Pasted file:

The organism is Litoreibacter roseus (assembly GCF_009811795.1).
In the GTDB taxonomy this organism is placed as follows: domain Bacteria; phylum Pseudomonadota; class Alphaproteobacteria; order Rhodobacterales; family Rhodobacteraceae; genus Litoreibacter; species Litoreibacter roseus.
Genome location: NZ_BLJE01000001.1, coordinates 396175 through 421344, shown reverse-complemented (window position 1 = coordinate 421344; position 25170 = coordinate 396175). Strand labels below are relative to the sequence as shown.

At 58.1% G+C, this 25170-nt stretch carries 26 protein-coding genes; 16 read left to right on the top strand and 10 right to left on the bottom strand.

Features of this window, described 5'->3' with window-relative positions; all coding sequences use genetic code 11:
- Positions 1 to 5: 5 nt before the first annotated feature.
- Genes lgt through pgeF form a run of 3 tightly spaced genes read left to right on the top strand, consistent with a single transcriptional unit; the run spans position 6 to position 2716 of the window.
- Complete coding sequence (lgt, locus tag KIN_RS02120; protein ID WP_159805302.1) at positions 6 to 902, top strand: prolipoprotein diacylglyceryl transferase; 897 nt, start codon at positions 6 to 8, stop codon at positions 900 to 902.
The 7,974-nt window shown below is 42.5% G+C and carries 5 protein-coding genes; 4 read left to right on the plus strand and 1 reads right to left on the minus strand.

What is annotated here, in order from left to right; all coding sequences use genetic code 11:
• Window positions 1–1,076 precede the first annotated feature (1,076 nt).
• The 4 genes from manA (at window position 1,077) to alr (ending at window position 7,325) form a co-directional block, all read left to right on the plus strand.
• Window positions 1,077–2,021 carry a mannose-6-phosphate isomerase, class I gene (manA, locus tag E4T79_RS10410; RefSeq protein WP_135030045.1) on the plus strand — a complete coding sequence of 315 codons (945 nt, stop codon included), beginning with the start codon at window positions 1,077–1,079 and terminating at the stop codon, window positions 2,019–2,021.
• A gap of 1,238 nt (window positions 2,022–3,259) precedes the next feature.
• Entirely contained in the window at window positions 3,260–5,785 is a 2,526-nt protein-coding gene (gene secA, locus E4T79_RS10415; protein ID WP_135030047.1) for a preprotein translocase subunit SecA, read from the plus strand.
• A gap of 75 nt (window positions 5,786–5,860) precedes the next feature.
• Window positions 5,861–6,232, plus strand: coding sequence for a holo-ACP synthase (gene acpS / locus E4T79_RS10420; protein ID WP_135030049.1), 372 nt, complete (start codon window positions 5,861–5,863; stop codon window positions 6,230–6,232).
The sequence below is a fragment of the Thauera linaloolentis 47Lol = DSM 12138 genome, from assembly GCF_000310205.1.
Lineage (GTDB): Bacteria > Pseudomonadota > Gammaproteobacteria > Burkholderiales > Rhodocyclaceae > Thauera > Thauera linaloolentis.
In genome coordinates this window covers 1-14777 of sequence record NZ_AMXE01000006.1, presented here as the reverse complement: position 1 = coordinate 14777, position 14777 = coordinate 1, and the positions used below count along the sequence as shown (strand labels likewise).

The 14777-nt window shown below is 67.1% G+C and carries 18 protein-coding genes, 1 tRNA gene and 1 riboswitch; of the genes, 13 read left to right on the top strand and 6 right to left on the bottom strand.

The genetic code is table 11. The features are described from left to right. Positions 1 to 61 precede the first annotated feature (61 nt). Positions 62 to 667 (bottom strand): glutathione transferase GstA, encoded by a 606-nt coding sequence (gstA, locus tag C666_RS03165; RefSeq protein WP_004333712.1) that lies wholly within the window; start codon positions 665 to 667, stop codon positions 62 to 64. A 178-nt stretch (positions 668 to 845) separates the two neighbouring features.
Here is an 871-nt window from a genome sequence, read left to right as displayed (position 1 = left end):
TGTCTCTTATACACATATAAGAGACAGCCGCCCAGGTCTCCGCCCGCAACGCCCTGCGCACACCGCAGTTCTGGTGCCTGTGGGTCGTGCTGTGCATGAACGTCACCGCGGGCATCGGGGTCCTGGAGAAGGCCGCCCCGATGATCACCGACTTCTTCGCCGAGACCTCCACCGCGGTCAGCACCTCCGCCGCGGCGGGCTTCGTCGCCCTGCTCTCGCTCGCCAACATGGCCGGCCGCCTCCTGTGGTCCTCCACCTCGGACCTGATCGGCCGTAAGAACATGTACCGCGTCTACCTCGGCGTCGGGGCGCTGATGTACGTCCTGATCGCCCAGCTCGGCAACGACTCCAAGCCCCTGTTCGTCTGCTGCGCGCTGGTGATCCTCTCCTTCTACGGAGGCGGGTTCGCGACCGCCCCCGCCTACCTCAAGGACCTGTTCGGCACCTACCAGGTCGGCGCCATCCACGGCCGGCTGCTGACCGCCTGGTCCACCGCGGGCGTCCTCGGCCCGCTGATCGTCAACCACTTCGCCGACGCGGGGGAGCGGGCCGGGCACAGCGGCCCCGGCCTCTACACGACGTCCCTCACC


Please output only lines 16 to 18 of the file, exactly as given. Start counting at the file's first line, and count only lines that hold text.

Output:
• A gap of 75 nt (window positions 5,786–5,860) precedes the next feature.
• Window positions 5,861–6,232, plus strand: coding sequence for a holo-ACP synthase (gene acpS / locus E4T79_RS10420; protein ID WP_135030049.1), 372 nt, complete (start codon window positions 5,861–5,863; stop codon window positions 6,230–6,232).
The sequence below is a fragment of the Thauera linaloolentis 47Lol = DSM 12138 genome, from assembly GCF_000310205.1.